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on with it, my professional opinion is (though you couldn't hinder his marriage),
you may part him from his wife.
"Pray take care of yourself.
"Your affectionate son,
The letter dropped from the old man's feeble hands. "I wish Jemmy could have
come to see me to-night," he thought. "But it's very kind of him to advise me, all
the same."
He turned wearily on the pillow, and read the letter a second time. "Yes," he said,
"there's nothing left for me but to go back. I'm too poor and too old to hunt after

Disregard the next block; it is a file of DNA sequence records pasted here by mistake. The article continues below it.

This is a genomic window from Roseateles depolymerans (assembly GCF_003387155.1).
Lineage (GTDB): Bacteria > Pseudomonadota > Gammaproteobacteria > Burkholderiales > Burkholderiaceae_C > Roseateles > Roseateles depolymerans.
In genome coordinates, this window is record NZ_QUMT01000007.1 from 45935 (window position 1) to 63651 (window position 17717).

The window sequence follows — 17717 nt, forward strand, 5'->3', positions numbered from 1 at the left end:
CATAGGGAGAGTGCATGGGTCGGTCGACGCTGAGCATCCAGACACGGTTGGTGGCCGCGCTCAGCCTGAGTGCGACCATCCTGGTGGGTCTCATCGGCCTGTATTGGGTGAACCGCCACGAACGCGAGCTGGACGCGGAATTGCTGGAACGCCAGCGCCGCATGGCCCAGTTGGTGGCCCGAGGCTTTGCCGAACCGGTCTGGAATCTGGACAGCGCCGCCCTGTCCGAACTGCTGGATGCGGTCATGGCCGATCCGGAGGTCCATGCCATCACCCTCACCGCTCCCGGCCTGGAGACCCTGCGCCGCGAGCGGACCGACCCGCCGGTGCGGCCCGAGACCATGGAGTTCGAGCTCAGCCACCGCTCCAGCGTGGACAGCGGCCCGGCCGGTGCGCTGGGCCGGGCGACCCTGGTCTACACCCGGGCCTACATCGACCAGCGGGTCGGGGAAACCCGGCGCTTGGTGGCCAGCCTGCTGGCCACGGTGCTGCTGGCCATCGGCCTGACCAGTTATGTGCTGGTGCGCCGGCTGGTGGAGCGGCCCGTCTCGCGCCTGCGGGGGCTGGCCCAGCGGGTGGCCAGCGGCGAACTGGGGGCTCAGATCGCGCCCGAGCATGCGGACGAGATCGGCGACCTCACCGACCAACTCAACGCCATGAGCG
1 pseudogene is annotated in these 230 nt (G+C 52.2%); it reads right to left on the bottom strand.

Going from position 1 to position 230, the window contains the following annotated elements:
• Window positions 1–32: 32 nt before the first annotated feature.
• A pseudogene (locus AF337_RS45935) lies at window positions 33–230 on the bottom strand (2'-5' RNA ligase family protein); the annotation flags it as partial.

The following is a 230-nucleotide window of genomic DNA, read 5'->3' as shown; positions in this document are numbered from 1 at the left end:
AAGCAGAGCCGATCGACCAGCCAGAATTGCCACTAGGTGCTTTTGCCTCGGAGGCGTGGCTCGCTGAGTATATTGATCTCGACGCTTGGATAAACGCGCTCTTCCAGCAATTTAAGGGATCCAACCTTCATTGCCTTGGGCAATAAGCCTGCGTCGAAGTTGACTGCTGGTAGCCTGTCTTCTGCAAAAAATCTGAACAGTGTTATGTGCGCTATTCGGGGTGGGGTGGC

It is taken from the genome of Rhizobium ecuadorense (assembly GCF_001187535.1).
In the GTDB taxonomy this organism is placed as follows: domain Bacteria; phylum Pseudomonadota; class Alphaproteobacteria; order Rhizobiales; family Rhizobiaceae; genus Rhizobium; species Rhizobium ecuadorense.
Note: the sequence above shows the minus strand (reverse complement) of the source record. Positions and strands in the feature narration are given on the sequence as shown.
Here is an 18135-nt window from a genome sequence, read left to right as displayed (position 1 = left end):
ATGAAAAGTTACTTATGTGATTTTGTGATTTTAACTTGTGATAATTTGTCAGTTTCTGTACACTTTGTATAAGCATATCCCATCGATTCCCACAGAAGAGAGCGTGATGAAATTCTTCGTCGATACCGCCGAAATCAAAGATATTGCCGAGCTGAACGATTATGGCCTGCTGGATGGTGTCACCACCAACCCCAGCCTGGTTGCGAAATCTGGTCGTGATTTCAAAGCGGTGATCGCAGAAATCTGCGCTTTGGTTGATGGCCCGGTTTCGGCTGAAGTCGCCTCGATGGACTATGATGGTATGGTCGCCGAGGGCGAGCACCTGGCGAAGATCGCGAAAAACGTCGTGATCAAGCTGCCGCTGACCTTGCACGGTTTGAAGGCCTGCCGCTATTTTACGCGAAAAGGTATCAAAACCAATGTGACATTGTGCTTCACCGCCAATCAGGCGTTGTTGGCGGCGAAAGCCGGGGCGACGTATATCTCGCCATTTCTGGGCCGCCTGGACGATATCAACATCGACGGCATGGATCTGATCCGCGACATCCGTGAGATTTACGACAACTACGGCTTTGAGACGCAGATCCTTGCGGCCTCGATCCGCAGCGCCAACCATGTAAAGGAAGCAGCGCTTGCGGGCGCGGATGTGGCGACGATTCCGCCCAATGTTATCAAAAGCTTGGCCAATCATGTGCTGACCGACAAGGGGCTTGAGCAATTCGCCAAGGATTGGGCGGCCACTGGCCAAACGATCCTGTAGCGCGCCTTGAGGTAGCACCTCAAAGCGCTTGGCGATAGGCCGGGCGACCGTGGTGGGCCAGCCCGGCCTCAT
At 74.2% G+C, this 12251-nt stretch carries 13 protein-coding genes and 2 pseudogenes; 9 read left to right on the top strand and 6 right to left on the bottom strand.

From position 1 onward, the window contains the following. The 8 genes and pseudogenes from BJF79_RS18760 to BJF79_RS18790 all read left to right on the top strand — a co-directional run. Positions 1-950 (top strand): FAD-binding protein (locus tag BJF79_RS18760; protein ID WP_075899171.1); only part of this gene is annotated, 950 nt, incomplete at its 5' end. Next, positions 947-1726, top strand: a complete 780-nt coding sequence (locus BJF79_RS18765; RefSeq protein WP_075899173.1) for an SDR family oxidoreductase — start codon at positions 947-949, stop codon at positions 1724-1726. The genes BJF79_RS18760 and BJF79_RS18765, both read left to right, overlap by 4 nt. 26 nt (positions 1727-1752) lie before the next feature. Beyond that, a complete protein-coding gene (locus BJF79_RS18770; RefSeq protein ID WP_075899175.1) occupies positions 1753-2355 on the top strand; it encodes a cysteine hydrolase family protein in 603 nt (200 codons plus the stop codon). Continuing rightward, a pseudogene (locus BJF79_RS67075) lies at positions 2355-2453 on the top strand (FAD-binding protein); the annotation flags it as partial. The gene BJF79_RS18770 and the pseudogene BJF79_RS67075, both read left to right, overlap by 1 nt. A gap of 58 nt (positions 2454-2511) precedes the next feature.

them all by myself." He closed his eyes: the tears trickled slowly over his
wrinkled cheeks. "I've been a trouble to Jemmy," he murmured, faintly; "I've been
a sad trouble, I'm afraid, to poor Jemmy!" In a minute more his weakness
overpowered him, and he fell asleep again.
The clock of the neighboring church struck. It was ten. As the bell tolled the hour,
the tidal train--with Midwinter and his wife among the passengers--was speeding
nearer and nearer to Paris. As the bell tolled the hour, the watch on board Allan's
outward-bound yacht had sighted the light-house off the Land's End, and had set
the course of the vessel for Ushant and Finisterre.